RJA Defends Against Inmate’s $5.7 Million Dollar Lawsuit Associated With Drug Lab Scandal

The Daily Hampshire Gazette recently published a story concerning “[a] $5.7 million lawsuit filed in federal court in Springfield [that] sheds new light on the inner workings of the now-defunct Amherst Drug Lab and alleges failings of numerous state offices, a local police department and an entire municipality.

‘This is a case about government corruption,’ begins the 57-page lawsuit filed by Northampton attorney Luke Ryan on behalf of plaintiff Rolando Penate, of Springfield, in U.S. District Court.

The corruption, Penate alleges in the lawsuit, was widespread and led to his imprisonment for 5 years, 7 months and 12 days on a conviction of distribution of a class A substance. That conviction was ultimately dismissed in June in a 127-page ruling by Hampden Superior Court Judge Richard Carey.

Assistant attorney generals, Massachusetts State Police officers, state Department of Public Health chemists, leaders within DPH, Springfield Police and the city of Springfield are all alleged to have taken part in ‘multiple, overlapping conspiracies to suppress highly exculpatory evidence,’ the lawsuit states.”

RJA represents one of the named defendants in the lawsuit, Captain Steven Kent of the Springfield Police Department.  The Gazette article states that:

“Andrew J. Gambaccini, the attorney for Springfield Police Officer Steven Kent, said his client will file a motion to dismiss the claims against him.

It was not immediately known how many of the defendants have been officially served. Gambaccini is the only attorney named in court filing representing a defendant.

‘If that claim was trapped in a wet paper bag, it would not be able to fight its way out of the wet paper bag,’ Gambaccini said of the allegations against Kent.

In response, Ryan said, ‘I guess we’ll just have to wait and see.'”

[Read the entire article]

What You Need To Know If Your Child Suffers an Injury Due to Negligence

In Massachusetts, if a child suffers an injury due to faulty playground equipment, a bike accident, a slip and fall accident, or any type of negligence, that child’s parents or legal guardians have the right to pursue a claim on the child’s behalf.

It is often a challenge determining whether your child was injured due to the negligence of another party. Ask yourself:

  • Did your child simply fall, or did he slip on ice or snow that property owners neglected to clear? Property owners must make reasonable efforts to ensure that snow and ice are cleared for pedestrian traffic and may be liable for not doing so.
  • Did your child get injured at the pool due to unsafe conditions? Was there a lifeguard on duty who could have prevented the accident? Was the injury due to poor maintenance in the pool area, such as damaged or uneven cement, missing drain covers or broken ladders?
  • Did your child get injured by a product or toy that could have been defective? Did parts come off easily that your child swallowed or that punctured her skin?

[Read more…]

After a Car Accident: Three Facts About Massachusetts Law

If you have been injured in a car accident, there are several things you should know.

First, if you suffer personal injuries or damaged property caused by a car accident, you have three years from the date of the accident to file a lawsuit in court for damages. After this time, known as the statute of limitations, a court is likely to dismiss the lawsuit.

Second, Massachusetts law provides that car accidents are adjudicated under modified comparative fault. This means that the amount of your damages is decreased by any percentage of fault you are found to have had in the accident. For example, if a jury finds the other driver 85% at fault and you 15% at fault, then the total damage award of $10,000 gets reduced to 85% of $10,000.

Third, modified comparative fault in Massachusetts also means that a plaintiff can only be awarded damages if he or she is found to be 50% or less at fault for the accident. This is quite different from many other states in the U.S., which operate under a pure comparative fault rule. That rule means that a plaintiff can be awarded whatever percentage of damages a jury has decided they are not at fault. For example, if a jury found a plaintiff 60% at fault and the other driver 40% at fault, the plaintiff would still receive 40% of any total damages under pure comparative fault. That is not the case in Massachusetts, where the plaintiff would not be entitled to any damages.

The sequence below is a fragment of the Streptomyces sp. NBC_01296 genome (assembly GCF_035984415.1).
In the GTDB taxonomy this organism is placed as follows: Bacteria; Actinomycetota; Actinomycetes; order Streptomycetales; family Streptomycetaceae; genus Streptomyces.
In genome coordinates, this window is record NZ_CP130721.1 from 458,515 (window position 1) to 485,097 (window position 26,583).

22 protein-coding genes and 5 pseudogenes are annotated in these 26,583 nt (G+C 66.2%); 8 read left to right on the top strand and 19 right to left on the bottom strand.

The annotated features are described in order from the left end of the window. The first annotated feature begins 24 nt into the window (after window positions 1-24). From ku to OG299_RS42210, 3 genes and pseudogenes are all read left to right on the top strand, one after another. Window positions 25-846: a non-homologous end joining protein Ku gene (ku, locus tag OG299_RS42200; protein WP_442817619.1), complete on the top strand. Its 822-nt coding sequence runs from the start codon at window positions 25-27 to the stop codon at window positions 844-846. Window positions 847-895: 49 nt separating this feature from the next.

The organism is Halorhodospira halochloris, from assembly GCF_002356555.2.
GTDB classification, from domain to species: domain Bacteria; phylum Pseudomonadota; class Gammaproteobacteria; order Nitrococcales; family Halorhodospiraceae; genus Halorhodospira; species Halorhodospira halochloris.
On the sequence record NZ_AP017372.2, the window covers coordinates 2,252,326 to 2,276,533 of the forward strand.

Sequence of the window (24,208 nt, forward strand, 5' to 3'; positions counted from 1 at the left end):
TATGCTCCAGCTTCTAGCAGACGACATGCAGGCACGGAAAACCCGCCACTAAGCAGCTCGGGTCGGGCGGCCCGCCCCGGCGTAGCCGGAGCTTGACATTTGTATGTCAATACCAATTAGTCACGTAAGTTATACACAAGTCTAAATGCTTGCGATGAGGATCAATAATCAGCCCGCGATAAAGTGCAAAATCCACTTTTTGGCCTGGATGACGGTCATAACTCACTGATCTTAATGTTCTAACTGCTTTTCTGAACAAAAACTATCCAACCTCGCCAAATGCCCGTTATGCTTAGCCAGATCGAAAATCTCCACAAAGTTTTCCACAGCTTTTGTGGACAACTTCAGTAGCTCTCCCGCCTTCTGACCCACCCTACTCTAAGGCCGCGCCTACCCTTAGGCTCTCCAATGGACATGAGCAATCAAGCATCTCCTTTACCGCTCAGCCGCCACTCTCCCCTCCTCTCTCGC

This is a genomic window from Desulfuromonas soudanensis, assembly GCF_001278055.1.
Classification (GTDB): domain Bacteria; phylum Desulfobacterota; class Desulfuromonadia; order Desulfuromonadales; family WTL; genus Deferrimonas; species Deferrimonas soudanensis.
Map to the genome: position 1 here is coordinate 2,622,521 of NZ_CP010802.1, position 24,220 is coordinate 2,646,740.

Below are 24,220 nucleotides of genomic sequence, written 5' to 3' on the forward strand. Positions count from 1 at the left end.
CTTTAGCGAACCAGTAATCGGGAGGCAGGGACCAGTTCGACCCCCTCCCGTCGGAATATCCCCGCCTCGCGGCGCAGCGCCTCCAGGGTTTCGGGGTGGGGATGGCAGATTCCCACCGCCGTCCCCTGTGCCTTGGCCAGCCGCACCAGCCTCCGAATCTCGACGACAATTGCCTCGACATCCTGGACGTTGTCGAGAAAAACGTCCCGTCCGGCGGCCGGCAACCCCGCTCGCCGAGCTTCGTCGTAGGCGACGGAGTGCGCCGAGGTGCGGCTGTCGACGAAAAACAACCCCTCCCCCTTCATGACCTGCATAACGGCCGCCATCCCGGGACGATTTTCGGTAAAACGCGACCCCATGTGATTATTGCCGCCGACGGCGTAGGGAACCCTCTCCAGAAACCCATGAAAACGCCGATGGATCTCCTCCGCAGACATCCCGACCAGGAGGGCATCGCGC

If you have been injured in car accident and would like a free case evaluation to learn your options, please call our Worcester law office and speak directly to an experienced Massachusetts personal injury attorney.

What You Need To Know To Start Your Personal Injury Case in Massachusetts

The Massachusetts Accident Data Center website reveals an array of accidents that occur in our State every day: a 8 year old boy was injured while riding his bicycle in Worcester; a pedestrian was struck by a vehicle in Shrewsbury; and a two-car wreck in Paxton left four people seriously hurt. You can’t help but wonder what YOU would do, if you — or your little boy — had been injured. It’s an upsetting time, and it gets worse when you realize that you now have another challenge: finding a personal injury lawyer who will protect your rights and fight for just compensation. After all, it’s the only way you can be sure that you receive the care you need, whether it is immediate care for a broken bone or longer-term care, such as physical therapy or other rehabilitation therapy, to help you get back to where you were before the accident.

There are so many ways that injuries occur, and you certainly will require both medical and legal guidance in determining how to proceed in recovery. Our attorneys understand not only the stress and physical burdens you will endure, but also the financial challenges that lay ahead. Serious personal injury can change your life, and you need an experienced legal team by your side. [Read more…]

MA Commission Against Discrimination (MCAD) Rejects Racism Claims Against Lawrence Police

The below article published in The Valley Patriot describes a recent RJA success in a MCAD lawsuit.  A Lawrence police officer brought a discrimination complaint against the City of Lawrence and eight police supervisors, alleging that he was the victim of years of mistreatment based upon his ethnicity.  Andrew Gambaccini of RJA represented the eight police supervisors and, in an eighty-five page response to the complaint of discrimination, explained why each and every one of the allegations made by the complainant were without any merit whatsoever.  In a decision issued in April, 2017, the MCAD agreed, dismissing the complaint in its entirety and bringing vindication for each of the police supervisors.

By: Tom Duggan | The Valley Patriot